POSE A NEW
IN 1943, A TANKER CALLED GULFSTATE left Galveston carrying 78,000 barrels of crude oil destined for Portland, Maine.
Six days later, about 50 miles from Marathon
Key, Florida, the ship was hit by two tor-pedoes fired from a German submarine.
The Gulfstate sank, leaving 43 dead and 18
survivors. The ship has never been located,
and perhaps more importantly, neither has
the oil. The Gulfstate is one of 87 shipwrecks identified by the National Oceanic
and Atmospheric Administration (NOAA) as
potential pollution sources in a recent report
to the U.S. Coast Guard.
NOAA combed their database of 20,000
shipwrecks, narrowing the field to less than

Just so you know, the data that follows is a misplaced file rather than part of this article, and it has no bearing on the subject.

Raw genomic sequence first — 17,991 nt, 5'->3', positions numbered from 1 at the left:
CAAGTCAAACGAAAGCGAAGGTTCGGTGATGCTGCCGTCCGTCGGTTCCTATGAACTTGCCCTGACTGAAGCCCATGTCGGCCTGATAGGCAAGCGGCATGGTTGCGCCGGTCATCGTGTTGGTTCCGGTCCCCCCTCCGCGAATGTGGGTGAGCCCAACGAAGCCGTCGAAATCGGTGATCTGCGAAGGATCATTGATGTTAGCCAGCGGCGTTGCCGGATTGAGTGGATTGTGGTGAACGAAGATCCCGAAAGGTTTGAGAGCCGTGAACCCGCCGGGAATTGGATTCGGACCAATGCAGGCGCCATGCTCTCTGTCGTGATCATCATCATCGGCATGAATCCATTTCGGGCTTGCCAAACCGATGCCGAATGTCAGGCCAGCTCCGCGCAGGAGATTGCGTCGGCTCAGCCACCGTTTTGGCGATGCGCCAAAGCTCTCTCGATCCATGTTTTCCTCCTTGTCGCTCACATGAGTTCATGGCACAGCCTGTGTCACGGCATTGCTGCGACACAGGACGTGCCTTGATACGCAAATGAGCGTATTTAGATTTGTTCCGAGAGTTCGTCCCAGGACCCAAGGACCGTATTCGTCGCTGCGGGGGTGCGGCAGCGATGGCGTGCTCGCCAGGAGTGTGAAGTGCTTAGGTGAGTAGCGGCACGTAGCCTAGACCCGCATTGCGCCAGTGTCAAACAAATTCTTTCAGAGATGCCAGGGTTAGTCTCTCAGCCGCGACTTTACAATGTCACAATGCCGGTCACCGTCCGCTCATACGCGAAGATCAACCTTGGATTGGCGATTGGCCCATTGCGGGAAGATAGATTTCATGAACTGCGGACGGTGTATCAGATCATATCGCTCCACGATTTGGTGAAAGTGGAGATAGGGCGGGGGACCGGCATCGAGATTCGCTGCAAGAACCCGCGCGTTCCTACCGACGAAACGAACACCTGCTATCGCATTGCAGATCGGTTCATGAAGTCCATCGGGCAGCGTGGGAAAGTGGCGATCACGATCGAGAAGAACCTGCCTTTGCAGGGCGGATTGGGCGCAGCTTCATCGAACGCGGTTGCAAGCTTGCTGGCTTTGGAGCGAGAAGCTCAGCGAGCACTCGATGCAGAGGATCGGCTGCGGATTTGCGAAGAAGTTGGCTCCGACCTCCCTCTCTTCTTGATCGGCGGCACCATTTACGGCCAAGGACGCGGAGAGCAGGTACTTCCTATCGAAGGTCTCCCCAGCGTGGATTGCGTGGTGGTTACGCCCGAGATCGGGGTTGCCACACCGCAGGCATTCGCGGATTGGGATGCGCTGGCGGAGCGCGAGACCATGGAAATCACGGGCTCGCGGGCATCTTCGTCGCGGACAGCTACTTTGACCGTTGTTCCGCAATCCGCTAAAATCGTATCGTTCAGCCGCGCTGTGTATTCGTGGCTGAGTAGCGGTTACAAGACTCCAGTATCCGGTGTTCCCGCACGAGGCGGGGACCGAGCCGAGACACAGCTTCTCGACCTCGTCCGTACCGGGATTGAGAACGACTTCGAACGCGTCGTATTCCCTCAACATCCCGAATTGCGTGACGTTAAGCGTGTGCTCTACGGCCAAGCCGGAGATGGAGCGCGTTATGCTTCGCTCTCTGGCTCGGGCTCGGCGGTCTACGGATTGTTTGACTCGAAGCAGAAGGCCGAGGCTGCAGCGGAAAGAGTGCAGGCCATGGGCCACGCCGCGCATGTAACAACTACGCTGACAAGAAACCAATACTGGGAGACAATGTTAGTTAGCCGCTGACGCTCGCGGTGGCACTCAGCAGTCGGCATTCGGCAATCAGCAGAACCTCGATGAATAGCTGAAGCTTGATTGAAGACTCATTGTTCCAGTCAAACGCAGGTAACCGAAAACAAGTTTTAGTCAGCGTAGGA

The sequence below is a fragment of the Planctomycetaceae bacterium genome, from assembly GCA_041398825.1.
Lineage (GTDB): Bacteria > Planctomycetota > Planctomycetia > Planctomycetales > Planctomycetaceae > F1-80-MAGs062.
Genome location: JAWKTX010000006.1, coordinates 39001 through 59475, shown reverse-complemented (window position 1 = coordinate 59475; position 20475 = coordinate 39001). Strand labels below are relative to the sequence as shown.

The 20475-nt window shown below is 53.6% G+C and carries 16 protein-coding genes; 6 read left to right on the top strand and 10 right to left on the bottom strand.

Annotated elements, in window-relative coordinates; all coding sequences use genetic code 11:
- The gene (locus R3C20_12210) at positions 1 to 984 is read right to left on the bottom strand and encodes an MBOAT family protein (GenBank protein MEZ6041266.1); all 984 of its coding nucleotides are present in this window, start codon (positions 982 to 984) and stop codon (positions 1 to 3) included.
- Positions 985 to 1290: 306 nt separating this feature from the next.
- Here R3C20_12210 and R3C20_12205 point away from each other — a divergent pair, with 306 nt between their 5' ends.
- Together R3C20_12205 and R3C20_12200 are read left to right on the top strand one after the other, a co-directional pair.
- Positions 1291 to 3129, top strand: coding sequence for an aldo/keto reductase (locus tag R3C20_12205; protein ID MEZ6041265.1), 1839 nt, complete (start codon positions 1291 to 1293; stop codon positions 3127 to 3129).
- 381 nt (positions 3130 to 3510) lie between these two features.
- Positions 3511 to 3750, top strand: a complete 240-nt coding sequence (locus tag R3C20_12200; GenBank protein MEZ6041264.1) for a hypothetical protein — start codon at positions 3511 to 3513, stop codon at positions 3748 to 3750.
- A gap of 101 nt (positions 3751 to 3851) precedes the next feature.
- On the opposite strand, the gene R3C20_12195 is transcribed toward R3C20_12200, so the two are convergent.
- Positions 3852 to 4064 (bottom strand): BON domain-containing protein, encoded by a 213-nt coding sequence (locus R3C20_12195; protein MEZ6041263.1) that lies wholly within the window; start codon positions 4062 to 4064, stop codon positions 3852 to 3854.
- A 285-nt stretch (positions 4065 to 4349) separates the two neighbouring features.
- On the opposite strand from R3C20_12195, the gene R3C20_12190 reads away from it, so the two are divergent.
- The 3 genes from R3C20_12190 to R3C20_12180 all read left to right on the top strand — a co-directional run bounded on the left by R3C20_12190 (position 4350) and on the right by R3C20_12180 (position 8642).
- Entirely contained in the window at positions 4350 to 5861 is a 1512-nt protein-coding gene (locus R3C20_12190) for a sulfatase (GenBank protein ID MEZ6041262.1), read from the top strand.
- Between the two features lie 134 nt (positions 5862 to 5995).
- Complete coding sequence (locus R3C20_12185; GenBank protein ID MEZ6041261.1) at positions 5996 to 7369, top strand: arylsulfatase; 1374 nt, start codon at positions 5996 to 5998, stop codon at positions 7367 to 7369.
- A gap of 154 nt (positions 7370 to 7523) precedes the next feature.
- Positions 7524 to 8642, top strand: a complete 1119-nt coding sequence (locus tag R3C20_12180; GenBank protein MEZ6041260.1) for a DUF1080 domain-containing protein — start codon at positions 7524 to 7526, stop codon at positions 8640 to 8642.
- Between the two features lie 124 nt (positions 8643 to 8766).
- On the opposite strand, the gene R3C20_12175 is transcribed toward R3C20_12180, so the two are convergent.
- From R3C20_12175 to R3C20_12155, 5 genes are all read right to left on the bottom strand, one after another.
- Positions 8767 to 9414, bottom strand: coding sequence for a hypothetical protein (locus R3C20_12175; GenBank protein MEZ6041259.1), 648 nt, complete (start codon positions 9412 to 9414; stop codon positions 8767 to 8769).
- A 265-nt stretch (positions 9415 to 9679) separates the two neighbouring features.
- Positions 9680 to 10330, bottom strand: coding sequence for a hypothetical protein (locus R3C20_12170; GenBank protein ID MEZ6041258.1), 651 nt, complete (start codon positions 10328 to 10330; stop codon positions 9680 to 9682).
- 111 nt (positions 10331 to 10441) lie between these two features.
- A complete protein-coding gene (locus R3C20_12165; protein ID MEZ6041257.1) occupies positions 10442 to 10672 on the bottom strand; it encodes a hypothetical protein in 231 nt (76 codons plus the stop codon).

100 priority cases, 36 of which were considered high priority like the Gulfstate, the worst
offender by NOAA’s reckoning. No one
knows how much, if any, oil the Gulfstate
still holds in its tanks, so the agency applied
a formula of probabilities to it and other
wrecks, taking into account the amount
of oil in its original cargo, whether oil was
reported on the water (survivors reported
swimming through fire), and whether the
vessel was torpedoed (it was) or known to
have broken up (it wasn’t).
The report and detailed sub-reports on
each vessel were put together to allow the
Coast Guard to determine what, if any,
action was needed to avoid a potential
environmental threat. In the Gulfstate’s case,
NOAA didn’t recommend any further action.
For other similar ships, like the torpedoed
tanker Francis E. Powell, now a recreational
dive site lying in shallow water off the coast
of Virginia, and still holding an unknown
quantity of bunker oil and gasoline, NOAA
recommended a joint dive expedition with
the Coast Guard to check on the cargo. The
full report and detailed reports on other
wrecks are available at NOAA’s website:
www.sanctuaries.noaa.gov/protect/ppw — C.L.